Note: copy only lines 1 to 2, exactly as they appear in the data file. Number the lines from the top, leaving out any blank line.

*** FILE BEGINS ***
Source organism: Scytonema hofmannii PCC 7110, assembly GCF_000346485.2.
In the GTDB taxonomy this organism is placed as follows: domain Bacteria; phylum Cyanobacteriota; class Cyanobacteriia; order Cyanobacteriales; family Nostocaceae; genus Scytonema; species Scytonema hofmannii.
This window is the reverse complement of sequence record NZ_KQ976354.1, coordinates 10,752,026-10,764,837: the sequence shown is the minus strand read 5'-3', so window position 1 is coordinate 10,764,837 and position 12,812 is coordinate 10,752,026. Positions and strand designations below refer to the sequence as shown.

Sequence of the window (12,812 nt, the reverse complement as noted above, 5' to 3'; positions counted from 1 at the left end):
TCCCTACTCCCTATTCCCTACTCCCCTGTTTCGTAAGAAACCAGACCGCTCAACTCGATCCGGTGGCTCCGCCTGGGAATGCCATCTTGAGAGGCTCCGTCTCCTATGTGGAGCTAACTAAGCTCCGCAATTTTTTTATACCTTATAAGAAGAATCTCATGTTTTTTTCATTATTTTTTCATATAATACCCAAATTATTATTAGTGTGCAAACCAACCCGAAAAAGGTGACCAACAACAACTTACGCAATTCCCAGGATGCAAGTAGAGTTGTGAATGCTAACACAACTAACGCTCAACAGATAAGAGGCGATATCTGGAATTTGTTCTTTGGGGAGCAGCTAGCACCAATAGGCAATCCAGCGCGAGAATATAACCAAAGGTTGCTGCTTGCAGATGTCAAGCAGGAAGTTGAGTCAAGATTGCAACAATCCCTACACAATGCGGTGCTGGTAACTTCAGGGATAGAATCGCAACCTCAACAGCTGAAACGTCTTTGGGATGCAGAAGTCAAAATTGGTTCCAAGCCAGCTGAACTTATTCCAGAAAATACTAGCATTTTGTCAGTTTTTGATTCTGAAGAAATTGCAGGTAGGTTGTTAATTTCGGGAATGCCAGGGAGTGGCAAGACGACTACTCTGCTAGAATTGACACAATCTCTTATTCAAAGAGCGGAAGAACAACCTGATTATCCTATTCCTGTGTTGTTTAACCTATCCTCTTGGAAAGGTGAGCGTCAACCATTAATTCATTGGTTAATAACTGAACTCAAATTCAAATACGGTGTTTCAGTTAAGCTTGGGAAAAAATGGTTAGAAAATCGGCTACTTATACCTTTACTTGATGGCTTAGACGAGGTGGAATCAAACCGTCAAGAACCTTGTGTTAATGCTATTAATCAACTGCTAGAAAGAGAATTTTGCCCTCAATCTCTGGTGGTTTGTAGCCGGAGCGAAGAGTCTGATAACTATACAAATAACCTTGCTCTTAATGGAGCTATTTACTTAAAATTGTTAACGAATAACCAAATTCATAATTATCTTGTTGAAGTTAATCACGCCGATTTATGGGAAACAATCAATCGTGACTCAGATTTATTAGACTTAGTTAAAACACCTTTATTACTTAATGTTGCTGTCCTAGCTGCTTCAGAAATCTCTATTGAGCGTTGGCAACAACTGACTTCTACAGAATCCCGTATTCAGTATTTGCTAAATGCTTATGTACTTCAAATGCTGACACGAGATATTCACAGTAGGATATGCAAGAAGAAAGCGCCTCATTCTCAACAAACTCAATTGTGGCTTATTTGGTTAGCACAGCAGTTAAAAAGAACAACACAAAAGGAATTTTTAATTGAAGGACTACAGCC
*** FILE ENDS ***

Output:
Source organism: Scytonema hofmannii PCC 7110, assembly GCF_000346485.2.
In the GTDB taxonomy this organism is placed as follows: domain Bacteria; phylum Cyanobacteriota; class Cyanobacteriia; order Cyanobacteriales; family Nostocaceae; genus Scytonema; species Scytonema hofmannii.